GPs remained broadly supportive of the service but after the intervention almost all of them (98%) believed the community pharmacists needed access to medical records to deliver a medicines management service. Community Pharmacists felt more knowledgeable about CHD and clinical pharmacy in general and reported being more likely to discuss prescribed medicines with patients. Fifty percent of community pharmacists also reported that their relationship with GPs had improved.The overall levels of pharmacist activity were similar to those reported in other studies, and individual pharmacists in this study recommended optimal treatment. There is a clear need to understand the reasons why an effective service was not universally delivered and to learn from the examples of good practice.

THE COMMUNITY PHARMACY MEDICINES MANAGEMENT PROJECT EVALUATION TEAM, 2007. The MEDMAN Study: A Randomized Controlled Trial of Community Pharmacy-led Medicines Management for Patients with Coronary Heart Disease. Family Practice, 24(2), 189-200.

SCOTT, A., TINELLI, M. and BOND, C., on behalf of the Community Pharmacy Medicines Management Project Evaluation Team. A Community Pharmacist-led Medicines Management Service for Patients with Coronary Heart Disease (CHD): Cost Minimization Analysis. Pharmacoeconomics (in press).

JAFFRAY, M., KRSKA, J. and BOND, C., on behalf of the Community Pharmacy Medicines Management Project Evaluation Team. The MEDMAN Project: Evaluation of the Medicines Management Training for Community Pharmacists. Pharmacy Education Manuscript ID: 238087 (in press).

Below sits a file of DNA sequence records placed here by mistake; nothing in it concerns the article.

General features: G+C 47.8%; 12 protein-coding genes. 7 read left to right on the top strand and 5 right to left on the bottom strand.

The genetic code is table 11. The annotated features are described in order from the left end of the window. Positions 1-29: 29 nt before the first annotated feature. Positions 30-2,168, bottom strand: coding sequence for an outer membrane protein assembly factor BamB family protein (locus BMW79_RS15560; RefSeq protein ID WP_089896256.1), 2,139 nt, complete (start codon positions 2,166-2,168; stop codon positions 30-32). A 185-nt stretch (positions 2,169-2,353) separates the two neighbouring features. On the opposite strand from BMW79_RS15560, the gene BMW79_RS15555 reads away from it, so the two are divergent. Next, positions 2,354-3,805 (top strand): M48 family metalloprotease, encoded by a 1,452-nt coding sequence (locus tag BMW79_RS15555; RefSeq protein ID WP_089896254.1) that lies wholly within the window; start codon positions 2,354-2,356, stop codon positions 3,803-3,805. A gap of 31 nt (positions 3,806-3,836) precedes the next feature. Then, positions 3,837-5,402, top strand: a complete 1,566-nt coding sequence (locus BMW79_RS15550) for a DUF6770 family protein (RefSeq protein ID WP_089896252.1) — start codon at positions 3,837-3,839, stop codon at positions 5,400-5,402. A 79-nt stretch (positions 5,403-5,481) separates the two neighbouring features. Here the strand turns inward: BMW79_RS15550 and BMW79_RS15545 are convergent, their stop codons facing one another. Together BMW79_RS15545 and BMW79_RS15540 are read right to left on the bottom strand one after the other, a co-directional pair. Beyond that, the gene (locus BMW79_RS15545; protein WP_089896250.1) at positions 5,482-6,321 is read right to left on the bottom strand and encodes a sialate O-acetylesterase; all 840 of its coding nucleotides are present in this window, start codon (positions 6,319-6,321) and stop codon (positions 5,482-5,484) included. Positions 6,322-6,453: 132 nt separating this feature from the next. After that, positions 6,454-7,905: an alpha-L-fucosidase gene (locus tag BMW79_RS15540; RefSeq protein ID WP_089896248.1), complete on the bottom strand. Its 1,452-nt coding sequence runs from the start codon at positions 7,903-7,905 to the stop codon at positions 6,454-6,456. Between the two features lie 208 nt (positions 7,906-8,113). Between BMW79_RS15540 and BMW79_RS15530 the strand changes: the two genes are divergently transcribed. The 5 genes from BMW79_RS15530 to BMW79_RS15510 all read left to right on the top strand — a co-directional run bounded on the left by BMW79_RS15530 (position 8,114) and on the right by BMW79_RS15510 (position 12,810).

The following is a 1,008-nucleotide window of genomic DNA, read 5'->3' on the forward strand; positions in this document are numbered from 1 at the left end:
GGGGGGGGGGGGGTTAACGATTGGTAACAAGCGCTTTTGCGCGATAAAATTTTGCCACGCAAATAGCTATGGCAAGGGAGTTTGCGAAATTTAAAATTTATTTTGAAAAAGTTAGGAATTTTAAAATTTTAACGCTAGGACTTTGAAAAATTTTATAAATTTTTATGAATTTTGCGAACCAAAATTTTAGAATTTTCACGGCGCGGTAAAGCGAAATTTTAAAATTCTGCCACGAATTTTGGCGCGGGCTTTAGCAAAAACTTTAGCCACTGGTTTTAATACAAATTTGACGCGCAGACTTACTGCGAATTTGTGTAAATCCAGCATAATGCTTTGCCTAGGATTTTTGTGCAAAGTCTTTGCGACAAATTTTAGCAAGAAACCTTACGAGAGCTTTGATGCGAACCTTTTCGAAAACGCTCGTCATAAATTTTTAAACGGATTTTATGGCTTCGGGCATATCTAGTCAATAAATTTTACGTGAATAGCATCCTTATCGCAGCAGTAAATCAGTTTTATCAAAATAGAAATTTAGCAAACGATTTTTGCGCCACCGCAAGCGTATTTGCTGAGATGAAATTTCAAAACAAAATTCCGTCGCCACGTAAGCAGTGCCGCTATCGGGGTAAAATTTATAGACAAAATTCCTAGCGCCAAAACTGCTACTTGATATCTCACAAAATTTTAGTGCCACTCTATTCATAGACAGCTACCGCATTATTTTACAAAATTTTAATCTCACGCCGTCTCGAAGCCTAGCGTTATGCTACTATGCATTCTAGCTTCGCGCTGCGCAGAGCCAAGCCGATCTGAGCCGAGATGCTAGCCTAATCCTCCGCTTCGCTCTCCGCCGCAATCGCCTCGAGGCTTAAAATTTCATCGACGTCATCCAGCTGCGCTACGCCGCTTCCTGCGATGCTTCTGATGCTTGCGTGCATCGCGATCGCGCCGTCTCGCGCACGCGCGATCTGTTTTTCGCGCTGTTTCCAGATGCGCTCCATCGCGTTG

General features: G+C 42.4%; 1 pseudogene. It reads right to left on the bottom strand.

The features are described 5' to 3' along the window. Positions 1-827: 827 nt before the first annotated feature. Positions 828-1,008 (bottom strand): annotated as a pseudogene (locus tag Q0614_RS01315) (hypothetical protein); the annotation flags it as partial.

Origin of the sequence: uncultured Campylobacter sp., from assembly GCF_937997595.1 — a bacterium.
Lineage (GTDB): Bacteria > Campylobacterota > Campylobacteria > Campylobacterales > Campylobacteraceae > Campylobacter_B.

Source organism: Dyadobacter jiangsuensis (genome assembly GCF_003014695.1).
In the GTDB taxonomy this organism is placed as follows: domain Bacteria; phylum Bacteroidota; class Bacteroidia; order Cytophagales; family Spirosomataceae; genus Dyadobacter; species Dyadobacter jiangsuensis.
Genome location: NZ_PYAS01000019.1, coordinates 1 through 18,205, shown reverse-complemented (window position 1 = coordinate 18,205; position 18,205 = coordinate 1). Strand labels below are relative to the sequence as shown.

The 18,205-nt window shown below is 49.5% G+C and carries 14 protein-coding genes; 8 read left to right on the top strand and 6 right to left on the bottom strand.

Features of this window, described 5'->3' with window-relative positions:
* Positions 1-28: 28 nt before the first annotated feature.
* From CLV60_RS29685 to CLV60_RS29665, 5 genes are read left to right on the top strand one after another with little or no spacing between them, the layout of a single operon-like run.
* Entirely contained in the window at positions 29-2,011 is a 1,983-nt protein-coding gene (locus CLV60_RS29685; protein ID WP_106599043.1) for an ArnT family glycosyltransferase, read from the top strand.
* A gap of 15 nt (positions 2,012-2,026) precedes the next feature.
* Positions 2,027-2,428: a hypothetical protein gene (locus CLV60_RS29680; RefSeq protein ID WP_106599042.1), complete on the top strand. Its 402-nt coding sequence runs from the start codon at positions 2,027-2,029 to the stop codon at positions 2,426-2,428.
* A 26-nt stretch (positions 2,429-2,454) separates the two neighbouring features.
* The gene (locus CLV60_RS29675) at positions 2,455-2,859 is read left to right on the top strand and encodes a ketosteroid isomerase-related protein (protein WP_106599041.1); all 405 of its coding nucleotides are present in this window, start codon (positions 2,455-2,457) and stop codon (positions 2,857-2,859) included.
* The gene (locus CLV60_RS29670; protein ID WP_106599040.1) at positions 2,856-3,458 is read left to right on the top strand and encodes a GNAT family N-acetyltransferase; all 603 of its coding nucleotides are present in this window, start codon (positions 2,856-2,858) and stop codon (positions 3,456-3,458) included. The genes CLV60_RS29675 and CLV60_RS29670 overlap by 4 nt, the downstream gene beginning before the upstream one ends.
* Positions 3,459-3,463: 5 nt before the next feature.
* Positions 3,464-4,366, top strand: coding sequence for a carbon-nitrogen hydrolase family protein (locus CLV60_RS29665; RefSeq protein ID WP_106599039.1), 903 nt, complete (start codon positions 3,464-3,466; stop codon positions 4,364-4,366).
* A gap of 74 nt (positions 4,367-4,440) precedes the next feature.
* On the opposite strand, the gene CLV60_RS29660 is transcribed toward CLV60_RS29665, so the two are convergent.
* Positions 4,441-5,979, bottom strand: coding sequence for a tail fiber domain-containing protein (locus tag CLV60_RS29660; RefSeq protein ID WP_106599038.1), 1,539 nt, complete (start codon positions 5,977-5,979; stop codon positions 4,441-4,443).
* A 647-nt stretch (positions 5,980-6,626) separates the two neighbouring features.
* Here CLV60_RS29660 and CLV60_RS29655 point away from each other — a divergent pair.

Two multicentre RCTs (Elliott) focus on safety, prescribing quality and efficiency: PINCER, an RCT to reduce error rates in general practices (Patient Safety Research Programme, with Manchester, Edinburgh) and TARGET, an RCT to examine impact of TPMT genotyping, prior to commencement of azathioprine (DoH, with Manchester). 

A recent notable project in the theme of safety and efficiency modelled NSAIDs and COX-2 inhibitors in longer term use, research urgently required as published trial data do not provide head-to-head comparisons (Elliott, Rheumatology 2006; 45: 606, abstracted in: Research Highlights: Nature Clinical Practice Rheumatology (2006) 2, 406).

Primary head-to-head comparisons of the quality and efficiency of medicines have been carried out in cystic fibrosis (Elliott, Thorax 2004; 59: 242) and anaesthesia (DH; with Manchester and Wirral, Elliott, Anaesthesia 2003; 58: 412), both the largest studies carried out to date in their therapeutic field.

Current modelling studies in the themes of safety and efficiency are use of glycopeptides in MRSA prophylaxis (Elliott, DH; with York) and prevention of osteoporosis in JIA (Elliott, DH; with Manchester and Belfast).